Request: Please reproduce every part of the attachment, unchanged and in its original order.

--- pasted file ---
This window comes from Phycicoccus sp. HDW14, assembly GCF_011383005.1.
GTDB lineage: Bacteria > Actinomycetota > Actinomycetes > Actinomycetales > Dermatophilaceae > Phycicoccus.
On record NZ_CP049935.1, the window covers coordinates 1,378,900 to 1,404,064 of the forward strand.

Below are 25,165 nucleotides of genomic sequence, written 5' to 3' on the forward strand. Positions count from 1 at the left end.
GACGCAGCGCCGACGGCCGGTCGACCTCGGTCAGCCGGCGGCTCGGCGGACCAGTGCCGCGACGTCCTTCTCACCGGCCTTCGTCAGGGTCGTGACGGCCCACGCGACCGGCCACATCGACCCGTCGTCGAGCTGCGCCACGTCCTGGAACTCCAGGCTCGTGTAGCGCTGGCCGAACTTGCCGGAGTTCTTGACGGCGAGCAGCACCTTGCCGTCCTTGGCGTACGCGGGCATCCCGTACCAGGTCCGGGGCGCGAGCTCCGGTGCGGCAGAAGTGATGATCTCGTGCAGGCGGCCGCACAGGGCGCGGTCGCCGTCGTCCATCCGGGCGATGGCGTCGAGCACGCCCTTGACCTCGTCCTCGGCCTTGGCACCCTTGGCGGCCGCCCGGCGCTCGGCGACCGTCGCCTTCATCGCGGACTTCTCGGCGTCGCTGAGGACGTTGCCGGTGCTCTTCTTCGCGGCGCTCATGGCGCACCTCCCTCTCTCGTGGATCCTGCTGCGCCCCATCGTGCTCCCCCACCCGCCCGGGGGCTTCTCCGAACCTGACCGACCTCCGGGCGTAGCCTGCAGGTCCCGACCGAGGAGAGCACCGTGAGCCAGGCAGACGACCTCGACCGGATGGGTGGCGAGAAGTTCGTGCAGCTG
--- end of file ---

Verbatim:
This window comes from Phycicoccus sp. HDW14, assembly GCF_011383005.1.
GTDB lineage: Bacteria > Actinomycetota > Actinomycetes > Actinomycetales > Dermatophilaceae > Phycicoccus.
On record NZ_CP049935.1, the window covers coordinates 1,378,900 to 1,404,064 of the forward strand.

Below are 25,165 nucleotides of genomic sequence, written 5' to 3' on the forward strand. Positions count from 1 at the left end.
GACGCAGCGCCGACGGCCGGTCGACCTCGGTCAGCCGGCGGCTCGGCGGACCAGTGCCGCGACGTCCTTCTCACCGGCCTTCGTCAGGGTCGTGACGGCCCACGCGACCGGCCACATCGACCCGTCGTCGAGCTGCGCCACGTCCTGGAACTCCAGGCTCGTGTAGCGCTGGCCGAACTTGCCGGAGTTCTTGACGGCGAGCAGCACCTTGCCGTCCTTGGCGTACGCGGGCATCCCGTACCAGGTCCGGGGCGCGAGCTCCGGTGCGGCAGAAGTGATGATCTCGTGCAGGCGGCCGCACAGGGCGCGGTCGCCGTCGTCCATCCGGGCGATGGCGTCGAGCACGCCCTTGACCTCGTCCTCGGCCTTGGCACCCTTGGCGGCCGCCCGGCGCTCGGCGACCGTCGCCTTCATCGCGGACTTCTCGGCGTCGCTGAGGACGTTGCCGGTGCTCTTCTTCGCGGCGCTCATGGCGCACCTCCCTCTCTCGTGGATCCTGCTGCGCCCCATCGTGCTCCCCCACCCGCCCGGGGGCTTCTCCGAACCTGACCGACCTCCGGGCGTAGCCTGCAGGTCCCGACCGAGGAGAGCACCGTGAGCCAGGCAGACGACCTCGACCGGATGGGTGGCGAGAAGTTCGTGCAGCTG